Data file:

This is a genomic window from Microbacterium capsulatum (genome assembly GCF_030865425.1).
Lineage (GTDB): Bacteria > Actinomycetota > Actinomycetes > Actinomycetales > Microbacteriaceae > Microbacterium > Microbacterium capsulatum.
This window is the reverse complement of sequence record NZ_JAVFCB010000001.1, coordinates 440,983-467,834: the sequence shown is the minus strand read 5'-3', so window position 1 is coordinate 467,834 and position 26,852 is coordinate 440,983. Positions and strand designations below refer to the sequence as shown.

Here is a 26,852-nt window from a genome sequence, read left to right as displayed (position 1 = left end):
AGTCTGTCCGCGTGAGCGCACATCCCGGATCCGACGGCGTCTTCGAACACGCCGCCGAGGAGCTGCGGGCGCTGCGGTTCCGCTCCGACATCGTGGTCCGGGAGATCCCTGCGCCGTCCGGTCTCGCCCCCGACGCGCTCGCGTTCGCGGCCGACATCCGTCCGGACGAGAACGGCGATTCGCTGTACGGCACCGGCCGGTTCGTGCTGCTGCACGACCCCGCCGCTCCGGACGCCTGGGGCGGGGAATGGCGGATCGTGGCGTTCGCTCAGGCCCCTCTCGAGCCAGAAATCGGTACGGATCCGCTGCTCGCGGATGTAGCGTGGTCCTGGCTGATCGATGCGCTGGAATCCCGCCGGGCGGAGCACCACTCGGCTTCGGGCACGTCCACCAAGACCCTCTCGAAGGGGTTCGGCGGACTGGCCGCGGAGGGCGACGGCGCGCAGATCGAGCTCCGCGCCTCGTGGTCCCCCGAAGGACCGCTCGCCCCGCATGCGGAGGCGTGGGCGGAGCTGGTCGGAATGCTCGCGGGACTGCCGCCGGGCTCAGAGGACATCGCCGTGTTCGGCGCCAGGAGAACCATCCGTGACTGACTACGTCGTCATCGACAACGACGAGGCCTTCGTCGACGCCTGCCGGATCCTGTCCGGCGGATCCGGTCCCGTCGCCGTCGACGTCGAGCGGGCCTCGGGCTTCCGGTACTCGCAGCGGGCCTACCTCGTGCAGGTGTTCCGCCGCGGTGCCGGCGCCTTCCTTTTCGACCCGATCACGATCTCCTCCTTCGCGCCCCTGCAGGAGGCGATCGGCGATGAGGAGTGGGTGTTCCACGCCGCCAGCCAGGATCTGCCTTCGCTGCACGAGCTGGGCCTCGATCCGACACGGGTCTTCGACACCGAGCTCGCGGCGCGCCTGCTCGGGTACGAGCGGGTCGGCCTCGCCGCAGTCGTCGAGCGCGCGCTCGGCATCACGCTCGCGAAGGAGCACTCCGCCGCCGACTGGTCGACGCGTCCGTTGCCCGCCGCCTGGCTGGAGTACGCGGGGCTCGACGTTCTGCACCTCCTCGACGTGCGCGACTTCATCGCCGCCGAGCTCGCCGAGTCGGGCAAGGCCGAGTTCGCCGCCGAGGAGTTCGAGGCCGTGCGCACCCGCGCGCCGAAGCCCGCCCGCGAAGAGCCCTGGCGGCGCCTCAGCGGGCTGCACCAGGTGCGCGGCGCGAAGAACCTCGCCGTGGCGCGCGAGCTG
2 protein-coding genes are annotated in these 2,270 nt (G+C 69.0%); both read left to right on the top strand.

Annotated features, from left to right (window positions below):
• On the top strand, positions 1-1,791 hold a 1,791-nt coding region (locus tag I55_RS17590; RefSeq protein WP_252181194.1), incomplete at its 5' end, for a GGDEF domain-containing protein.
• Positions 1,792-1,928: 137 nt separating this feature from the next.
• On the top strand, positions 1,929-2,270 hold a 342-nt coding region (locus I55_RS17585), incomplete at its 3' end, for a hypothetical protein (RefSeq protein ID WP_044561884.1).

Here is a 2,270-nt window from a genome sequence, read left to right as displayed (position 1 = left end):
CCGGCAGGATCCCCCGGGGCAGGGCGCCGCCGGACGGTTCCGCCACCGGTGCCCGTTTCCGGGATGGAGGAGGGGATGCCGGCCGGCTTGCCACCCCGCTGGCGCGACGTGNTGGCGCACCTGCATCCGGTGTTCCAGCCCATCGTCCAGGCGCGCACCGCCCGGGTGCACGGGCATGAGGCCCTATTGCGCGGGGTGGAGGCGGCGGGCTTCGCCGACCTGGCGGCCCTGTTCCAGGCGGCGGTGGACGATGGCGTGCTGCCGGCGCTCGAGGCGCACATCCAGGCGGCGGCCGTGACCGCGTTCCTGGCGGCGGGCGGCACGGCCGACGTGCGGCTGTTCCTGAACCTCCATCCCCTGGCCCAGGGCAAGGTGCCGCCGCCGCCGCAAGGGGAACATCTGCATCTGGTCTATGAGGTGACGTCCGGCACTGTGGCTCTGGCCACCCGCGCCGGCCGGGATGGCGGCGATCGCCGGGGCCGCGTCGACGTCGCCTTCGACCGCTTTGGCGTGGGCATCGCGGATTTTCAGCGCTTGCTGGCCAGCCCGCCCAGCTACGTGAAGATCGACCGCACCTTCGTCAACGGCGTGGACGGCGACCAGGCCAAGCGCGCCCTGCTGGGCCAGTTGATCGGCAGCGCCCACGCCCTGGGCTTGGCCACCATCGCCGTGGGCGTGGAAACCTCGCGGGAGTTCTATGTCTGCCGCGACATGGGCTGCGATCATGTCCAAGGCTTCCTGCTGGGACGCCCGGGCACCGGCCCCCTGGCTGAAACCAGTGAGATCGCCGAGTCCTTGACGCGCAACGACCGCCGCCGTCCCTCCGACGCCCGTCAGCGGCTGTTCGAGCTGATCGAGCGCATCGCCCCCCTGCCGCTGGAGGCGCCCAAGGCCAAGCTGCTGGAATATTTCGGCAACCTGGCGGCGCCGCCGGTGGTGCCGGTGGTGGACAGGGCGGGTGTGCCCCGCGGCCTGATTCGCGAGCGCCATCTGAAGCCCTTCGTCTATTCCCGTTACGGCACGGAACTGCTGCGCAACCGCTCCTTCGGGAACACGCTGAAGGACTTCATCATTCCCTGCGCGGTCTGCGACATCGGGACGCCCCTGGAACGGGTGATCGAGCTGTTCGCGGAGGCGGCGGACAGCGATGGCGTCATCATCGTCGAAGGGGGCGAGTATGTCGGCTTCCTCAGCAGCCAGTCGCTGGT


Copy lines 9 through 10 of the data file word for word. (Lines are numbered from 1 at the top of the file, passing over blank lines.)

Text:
• Positions 1,792-1,928: 137 nt separating this feature from the next.
• On the top strand, positions 1,929-2,270 hold a 342-nt coding region (locus I55_RS17585), incomplete at its 3' end, for a hypothetical protein (RefSeq protein ID WP_044561884.1).